It is 10 days after Gabriel Tut was killed, in the yard of the school where he was a volunteer teacher, by an Egyptian national who owns a neighboring concrete and building equipment store in Cairo’s Ain Shams district. Marco Deng, a South Sudanese priest and the principal of the Children Education Center, is considering reopening the school that provides educational services to approximately 200 Sudanese and South Sudanese students, but has been shuttered since Tut’s murder. However, due to fear amid the absence of security, Deng demurs. The Children Education Center remains closed.
And it will remain closed for another week, until February 27, when, despite the continued absence of security, Deng is pushed to attempt to reinstitute normalcy and opens the school again.
On the morning of February 9, Tut and his wife Mary – the Tuts are South Sudanese migrants who have lived in Egypt since 2005 and are the parents of three children – went to work at the Children Education Center, a school that has served the Sudanese and subsequently South Sudanese community in Cairo since 2007 under the supervision of the United Nations High Commissioner for Refugees (UNHCR) and Egypt’s Social Solidarity Ministry and Education Ministry.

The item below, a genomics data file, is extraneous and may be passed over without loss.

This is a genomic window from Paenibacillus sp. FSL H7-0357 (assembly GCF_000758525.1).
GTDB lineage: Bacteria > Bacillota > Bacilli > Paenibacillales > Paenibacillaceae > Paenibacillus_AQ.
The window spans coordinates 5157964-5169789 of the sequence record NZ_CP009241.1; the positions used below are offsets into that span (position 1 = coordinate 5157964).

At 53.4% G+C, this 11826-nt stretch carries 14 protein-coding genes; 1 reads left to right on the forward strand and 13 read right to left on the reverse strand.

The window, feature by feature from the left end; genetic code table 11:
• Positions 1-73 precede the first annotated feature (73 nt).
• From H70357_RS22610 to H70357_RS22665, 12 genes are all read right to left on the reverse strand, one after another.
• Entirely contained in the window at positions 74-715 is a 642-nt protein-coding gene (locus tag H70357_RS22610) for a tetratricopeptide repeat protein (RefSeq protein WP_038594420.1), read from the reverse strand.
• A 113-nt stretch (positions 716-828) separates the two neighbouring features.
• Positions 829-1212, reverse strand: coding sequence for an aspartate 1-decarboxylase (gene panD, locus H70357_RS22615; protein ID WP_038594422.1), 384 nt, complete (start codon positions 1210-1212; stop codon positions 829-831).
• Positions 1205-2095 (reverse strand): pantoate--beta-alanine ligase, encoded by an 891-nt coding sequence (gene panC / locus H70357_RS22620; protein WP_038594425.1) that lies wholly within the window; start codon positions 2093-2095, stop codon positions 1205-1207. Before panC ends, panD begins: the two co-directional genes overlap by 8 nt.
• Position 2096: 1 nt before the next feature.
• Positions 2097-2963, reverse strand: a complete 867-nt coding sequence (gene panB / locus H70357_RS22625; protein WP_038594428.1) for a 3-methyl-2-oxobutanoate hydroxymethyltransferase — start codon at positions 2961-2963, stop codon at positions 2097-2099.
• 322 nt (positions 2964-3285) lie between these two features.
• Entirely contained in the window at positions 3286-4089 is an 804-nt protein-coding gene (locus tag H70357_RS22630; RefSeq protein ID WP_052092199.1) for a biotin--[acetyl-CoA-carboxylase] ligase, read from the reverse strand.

Emad H., the man who would eventually kill Tut, directed denigrating comments and signs of physical intimidation at the children as they filed out of school, something that he and another resident did often, according to Deng. Emad H. then entered the grounds, attacking the gatekeeper in order to gain entrance, and confronted Tut and two other teachers. “You are animals. You are stupid,” he reportedly said.